Yahoo CEO Yang disappointed Google didn't fight harder for search deal
"It has been an amazing year," said Yahoo CEO Jerry Yang, taking the stage in front of about 1,000 people attending the Web 2.0 Summit in San Francisco. That's one way to put it.
Just this morning, with the Department of Justice threatening to sue to block a proposed search advertising partnership, Google announced it was walking away rather than face a protracted legal fight.
"It's disappointing to us that Google didn't want to defend this deal," Yang told conference program chair John Battelle. Battelle interviewed Yang as part of the three-day conference, which is focused on the theme "Web meets world."
Google scuttling the search advertising partnership was just the latest setback in the tumultuous last nine months as Yang tries to save the company he founded 15 years ago. He has faced a testy takeover attempt by Microsoft and a bitter skirmish with activist investor Carl Icahn, who now sits on the Yahoo board.
And despite popular opinion on Wall Street, Yang insisted that he was and still is open to a sale to Microsoft. He also insisted that he is ...
... the right guy with the right plan to lead Yahoo, despite discontent among investors and skepticism among analysts. "I don’t regret any minute of what happened," Yang said.
And he says he is committed to running Yahoo. "I don't take my position lightly. It's a very serious obligation and responsibility. I wanted to make the change at Yahoo that I believed I could make. There has been a lot of change, a lot of people coming and leaving, but the plans we’ve tried to execute against have been done, and I'm extremely proud in the sense of rewiring Yahoo as a platform company."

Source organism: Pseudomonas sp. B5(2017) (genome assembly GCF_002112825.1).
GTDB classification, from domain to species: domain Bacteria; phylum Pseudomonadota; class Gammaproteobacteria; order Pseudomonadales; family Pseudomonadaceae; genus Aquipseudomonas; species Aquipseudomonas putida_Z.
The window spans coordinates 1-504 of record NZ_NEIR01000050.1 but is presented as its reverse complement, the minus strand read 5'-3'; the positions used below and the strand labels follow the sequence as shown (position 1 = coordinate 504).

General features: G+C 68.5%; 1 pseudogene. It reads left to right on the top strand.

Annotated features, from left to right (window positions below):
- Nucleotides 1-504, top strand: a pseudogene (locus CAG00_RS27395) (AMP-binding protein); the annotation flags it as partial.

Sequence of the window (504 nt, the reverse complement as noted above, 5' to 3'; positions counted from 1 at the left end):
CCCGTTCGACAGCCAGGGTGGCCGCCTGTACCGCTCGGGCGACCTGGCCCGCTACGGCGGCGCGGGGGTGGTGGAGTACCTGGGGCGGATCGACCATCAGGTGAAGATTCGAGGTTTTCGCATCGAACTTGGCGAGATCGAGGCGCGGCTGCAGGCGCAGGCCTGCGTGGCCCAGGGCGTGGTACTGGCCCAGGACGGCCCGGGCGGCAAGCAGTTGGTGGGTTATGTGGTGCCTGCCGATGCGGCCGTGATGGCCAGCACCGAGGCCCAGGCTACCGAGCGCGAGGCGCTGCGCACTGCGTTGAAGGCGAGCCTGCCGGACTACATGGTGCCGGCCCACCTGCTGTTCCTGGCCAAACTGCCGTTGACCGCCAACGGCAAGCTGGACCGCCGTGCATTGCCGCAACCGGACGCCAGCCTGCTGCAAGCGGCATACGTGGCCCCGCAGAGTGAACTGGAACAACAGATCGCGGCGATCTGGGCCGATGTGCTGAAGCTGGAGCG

As for his vision: "Yahoo is a consumer brand that allows people to do what they want on the Internet."
Is Yahoo talking to Microsoft about a deal of any kind? "No new news," Yang said. But, he said, the best thing Microsoft could do would be to buy Yahoo for "the right price."
Is Yahoo going to buy AOL? "I can’t talk about that," Yang said.
"We remain open to everything," Yang said, "but it has to make sense."
Throughout the 30-minute interview, Yahoo remained his usual affable self even as he seemed to warn those who would count him out. He says he's passionate about Yahoo and turning it around.
"I am willing to go through walls to do it," he said.
-- Jessica Guynn
Photo: Yahoo CEO Jerry Yang speaking at the Web 2.0 Summit. Credit: Paul Sakuma / Associated Press